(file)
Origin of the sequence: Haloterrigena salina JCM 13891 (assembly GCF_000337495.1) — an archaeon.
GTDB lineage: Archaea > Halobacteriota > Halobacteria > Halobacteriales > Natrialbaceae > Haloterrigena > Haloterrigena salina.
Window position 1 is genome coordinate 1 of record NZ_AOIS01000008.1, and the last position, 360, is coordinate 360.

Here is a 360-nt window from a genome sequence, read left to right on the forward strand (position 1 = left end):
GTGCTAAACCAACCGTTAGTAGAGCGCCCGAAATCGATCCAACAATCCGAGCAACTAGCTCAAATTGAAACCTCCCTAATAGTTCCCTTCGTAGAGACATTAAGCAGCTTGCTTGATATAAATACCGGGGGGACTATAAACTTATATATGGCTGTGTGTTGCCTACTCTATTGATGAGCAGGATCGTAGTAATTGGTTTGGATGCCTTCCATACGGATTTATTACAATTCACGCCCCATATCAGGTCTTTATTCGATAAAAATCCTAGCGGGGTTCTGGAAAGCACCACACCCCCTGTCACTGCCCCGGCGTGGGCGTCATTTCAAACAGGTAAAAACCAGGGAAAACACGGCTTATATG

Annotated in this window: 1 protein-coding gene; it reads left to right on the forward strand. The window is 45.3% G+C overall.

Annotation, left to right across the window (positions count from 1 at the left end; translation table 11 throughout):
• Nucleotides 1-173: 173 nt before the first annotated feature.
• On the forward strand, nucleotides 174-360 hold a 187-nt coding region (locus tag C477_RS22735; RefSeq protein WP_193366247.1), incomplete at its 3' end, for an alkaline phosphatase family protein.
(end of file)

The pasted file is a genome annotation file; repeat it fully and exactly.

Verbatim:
Origin of the sequence: Haloterrigena salina JCM 13891 (assembly GCF_000337495.1) — an archaeon.
GTDB lineage: Archaea > Halobacteriota > Halobacteria > Halobacteriales > Natrialbaceae > Haloterrigena > Haloterrigena salina.
Window position 1 is genome coordinate 1 of record NZ_AOIS01000008.1, and the last position, 360, is coordinate 360.

Here is a 360-nt window from a genome sequence, read left to right on the forward strand (position 1 = left end):
GTGCTAAACCAACCGTTAGTAGAGCGCCCGAAATCGATCCAACAATCCGAGCAACTAGCTCAAATTGAAACCTCCCTAATAGTTCCCTTCGTAGAGACATTAAGCAGCTTGCTTGATATAAATACCGGGGGGACTATAAACTTATATATGGCTGTGTGTTGCCTACTCTATTGATGAGCAGGATCGTAGTAATTGGTTTGGATGCCTTCCATACGGATTTATTACAATTCACGCCCCATATCAGGTCTTTATTCGATAAAAATCCTAGCGGGGTTCTGGAAAGCACCACACCCCCTGTCACTGCCCCGGCGTGGGCGTCATTTCAAACAGGTAAAAACCAGGGAAAACACGGCTTATATG

Annotated in this window: 1 protein-coding gene; it reads left to right on the forward strand. The window is 45.3% G+C overall.

Annotation, left to right across the window (positions count from 1 at the left end; translation table 11 throughout):
• Nucleotides 1-173: 173 nt before the first annotated feature.
• On the forward strand, nucleotides 174-360 hold a 187-nt coding region (locus tag C477_RS22735; RefSeq protein WP_193366247.1), incomplete at its 3' end, for an alkaline phosphatase family protein.